It’s not always easy to know what to do when you see a problematic situation, how we think we’ll act and how we act may not always be the same.  

See It

We want people to get to know the facts on harassment hate crime and sexual violence. Acts of harassment hate crime and sexual violence often start with negative attitudes, beliefs and stereotypes about other people. These beliefs are cultivated through exposure and repeated reinforcement by those around them and they can form prejudices.

Know its a Problem

As a bystander there are a range of problematic behaviours that you might witness. These behaviours could involve one or more of the following.

  • Ageism
  • Disabalism
  • Homophobia
  • Racism
  • Religious Hate
  • Sexism
  • Transphobia

Take Responsibility

If problematic behaviour is normalised we risk sending harmful messages and if left unchallenged prejudicial and discriminatory behaviour can lead to more serious acts of hate and violence, including:

  • Discrimination
  • Harassment
  • Hate Crime
  • Sexual Violence 

By modelling healthy, positive behaviour and calling out negative inappropriate behaviours we can positively challenge these attitudes. 

Don't be a bystander Speak Up! Stand Up!  Call it out and report it.

Take Action 

As bystander you might witness an incident or someone might disclose something after it has happened. If you witness something that doesn’t feel right there are a range of responses you can choose. As an active bystander you can challenge negative attitudes and beliefs, respond to events while they are happening and support a person or people who have experienced something.


Ask yourself is it an emergency.

  • Is a crime happening or has it just happened?
  • Is anyone in immediate danger, or is there a risk of serious damage to property?
  • Is there a suspect of a serious crime nearby?

If so ask the person disclosing the incident if they would like to contact the emergency services.  It’s important that the person disclosing is given choice and control over what happens. However, if you believe that it is an emergency and there is a genuine and immediate threat to a person’s health or safety you should call the emergency services on 999.


You can be direct. 

  • You can ask the person being targeted if they are ok or if they need help.
  • You can talk to the person causing the problem directly and challenge their behaviour.
  • You can use non-verbal communication; you can make eye contact with the target or simply stand next to them to show your support. 
  • You can talk to other bystanders and if possible engage allies to help you take direct action.

Remember as an active bystander you should always stay calm and respectful.


You can move the attention away from the person being targeted.

  • You can start a conversation with the person being targeted.
  • You can ask the person being targeted to help you with something, this could be asking for directions or help with a task.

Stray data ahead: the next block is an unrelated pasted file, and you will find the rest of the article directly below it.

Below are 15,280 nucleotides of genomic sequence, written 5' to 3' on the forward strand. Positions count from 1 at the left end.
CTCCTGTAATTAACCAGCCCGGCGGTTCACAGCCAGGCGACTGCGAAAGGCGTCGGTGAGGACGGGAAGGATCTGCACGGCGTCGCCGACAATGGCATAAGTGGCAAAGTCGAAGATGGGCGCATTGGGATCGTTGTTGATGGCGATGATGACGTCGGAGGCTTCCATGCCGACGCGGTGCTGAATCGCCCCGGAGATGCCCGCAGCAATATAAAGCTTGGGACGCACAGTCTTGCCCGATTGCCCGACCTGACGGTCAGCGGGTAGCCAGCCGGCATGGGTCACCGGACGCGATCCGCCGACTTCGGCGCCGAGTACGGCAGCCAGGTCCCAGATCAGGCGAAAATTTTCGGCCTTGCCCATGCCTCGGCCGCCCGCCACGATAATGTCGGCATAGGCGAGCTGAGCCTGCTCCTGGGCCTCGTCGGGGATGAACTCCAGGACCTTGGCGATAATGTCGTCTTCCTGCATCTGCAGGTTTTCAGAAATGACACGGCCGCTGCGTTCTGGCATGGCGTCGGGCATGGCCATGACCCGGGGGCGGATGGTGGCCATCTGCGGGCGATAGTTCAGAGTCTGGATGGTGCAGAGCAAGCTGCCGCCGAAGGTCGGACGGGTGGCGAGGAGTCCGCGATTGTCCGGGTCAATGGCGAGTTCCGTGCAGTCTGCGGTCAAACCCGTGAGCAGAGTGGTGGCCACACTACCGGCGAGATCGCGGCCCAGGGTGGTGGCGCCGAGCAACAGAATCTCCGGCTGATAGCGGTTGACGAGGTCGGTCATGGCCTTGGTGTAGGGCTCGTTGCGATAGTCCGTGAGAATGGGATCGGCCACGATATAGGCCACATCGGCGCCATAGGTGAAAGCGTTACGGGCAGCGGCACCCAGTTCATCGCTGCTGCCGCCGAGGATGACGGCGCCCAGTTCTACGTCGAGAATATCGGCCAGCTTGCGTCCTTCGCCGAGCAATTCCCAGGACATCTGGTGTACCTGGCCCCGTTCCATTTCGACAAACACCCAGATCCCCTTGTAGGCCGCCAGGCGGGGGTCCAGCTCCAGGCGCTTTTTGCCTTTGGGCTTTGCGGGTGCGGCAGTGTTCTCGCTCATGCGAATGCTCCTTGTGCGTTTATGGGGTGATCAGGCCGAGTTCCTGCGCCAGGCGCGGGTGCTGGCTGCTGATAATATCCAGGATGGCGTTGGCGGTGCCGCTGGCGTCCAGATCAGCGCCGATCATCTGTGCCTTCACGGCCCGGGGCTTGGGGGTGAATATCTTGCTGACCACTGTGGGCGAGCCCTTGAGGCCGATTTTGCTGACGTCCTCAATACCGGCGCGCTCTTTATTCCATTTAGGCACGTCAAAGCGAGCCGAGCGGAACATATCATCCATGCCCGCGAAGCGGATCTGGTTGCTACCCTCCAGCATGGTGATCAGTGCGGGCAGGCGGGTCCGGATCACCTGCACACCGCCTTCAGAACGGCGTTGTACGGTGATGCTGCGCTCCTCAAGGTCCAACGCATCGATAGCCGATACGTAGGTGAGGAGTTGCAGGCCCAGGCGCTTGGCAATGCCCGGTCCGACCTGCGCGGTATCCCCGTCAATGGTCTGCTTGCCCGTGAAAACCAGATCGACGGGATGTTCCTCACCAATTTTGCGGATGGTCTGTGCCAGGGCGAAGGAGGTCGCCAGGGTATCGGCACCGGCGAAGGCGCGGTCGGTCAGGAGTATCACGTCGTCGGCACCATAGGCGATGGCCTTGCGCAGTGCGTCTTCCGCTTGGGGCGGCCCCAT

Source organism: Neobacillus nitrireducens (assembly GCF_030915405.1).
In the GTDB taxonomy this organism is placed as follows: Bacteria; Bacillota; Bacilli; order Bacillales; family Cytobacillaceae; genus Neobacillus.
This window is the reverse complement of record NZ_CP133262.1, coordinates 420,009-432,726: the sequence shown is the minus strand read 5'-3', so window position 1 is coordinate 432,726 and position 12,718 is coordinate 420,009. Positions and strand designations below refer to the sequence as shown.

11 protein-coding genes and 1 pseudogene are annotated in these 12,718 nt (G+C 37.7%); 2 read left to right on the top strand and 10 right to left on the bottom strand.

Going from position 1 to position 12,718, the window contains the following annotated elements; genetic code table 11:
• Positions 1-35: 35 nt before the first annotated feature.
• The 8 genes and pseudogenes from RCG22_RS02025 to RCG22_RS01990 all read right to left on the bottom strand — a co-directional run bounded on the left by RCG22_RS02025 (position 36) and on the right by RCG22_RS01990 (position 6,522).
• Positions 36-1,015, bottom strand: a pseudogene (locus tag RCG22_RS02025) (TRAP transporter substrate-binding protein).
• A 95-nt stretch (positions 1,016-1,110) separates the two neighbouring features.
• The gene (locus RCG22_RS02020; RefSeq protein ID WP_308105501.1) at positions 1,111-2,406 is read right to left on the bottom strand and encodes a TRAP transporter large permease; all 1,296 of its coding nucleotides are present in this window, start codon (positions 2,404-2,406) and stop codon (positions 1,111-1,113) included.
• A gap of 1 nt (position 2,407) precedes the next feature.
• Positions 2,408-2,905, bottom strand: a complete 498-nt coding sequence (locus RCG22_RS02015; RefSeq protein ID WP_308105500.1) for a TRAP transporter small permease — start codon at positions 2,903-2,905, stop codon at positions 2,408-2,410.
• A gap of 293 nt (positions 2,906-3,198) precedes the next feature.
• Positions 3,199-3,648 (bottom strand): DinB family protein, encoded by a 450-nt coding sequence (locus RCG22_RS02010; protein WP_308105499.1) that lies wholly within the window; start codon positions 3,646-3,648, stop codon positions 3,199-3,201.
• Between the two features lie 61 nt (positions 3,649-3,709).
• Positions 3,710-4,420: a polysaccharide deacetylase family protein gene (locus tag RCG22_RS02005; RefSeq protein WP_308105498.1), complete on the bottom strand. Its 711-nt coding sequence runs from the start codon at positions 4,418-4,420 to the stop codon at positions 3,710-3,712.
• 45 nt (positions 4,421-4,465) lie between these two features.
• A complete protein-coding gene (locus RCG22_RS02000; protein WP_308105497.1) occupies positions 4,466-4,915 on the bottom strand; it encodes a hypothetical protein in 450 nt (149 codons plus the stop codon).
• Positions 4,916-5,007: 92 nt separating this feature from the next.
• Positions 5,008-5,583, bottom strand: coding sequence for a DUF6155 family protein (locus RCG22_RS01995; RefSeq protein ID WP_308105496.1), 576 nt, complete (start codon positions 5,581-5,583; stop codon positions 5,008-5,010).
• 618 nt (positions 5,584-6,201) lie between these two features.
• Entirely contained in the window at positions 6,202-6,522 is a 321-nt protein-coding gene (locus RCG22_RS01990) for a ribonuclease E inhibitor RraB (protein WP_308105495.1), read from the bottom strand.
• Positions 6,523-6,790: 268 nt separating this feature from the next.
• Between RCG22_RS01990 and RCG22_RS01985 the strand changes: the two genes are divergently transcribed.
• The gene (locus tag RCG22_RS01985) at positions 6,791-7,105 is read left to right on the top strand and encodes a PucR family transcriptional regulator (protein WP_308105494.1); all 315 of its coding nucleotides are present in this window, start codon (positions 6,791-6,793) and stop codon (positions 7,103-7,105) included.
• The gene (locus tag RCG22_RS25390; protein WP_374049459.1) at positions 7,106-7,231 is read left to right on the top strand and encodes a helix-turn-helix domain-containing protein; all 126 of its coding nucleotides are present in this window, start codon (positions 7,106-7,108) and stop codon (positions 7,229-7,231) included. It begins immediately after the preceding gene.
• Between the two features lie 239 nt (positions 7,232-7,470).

• You could cause a distraction by spilling a drink or dropping something.
  • You can talk to other bystanders and if possible engage allies to help you disrupt the situation.

Shifting the focus away from the target can prevent the situation from escalating. Following this you can talk to the person about the situation. 


You can delegate action to someone else. 

  • You can talk to a lecturer, someone from an advice service, or a fellow member of staff or a manager.
  • If you are on campus you can contact the Security Services on 0161 306 9966
  • If you are on a night out you can talk to the bar or door staff and raise a concern
  • You can record the incident in some way so that you can report it. 

It’s ok if you don’t feel ok to intervene in the situation. There might be many reasons why your intervention is not the right thing to do.  Finding someone else to intervene or finding a way to report it is important.  Don’t assume someone else will do it, take responsibility. 


If someone you know has experienced an incident and they disclose this to you there are lots of ways in which you can help them. 


Respect what someone is telling you. Disclosures can come in many forms and it’s important to remember that a person’s reactions can vary.  People might describe directly what has or is happening to them and how it's making them feel.  Others might say something jokingly or start a story and then stop. They might be afraid, angry or have no outward reaction at all.  They might even act in ways that seem unusual to you, even laughing at seemingly inappropriate times.

You can: 

  • Listen. Let people talk, summarise and reflect what they have said. 
  • Empathise.  Try to understand and validate their emotions.
  • Ask. Ask the person what they would like to happen, what is their ideal outcome
  • Problem Solve. As if they would like to explore possible options with them


There are a range of options you can explore.  They might want to:

  • Do nothing.
  • Get support. 
  • Report the incident anonymously or report it and get support.
  • Make a formal complaint. 

Report & Support 

If you or someone you know has experienced problematic behaviour you can use the University’s Report and Support Platform.  This allows you to report something anonymously or report it and get confidential support from a Harassment Support Advisor. 



There are two ways you can tell us what happened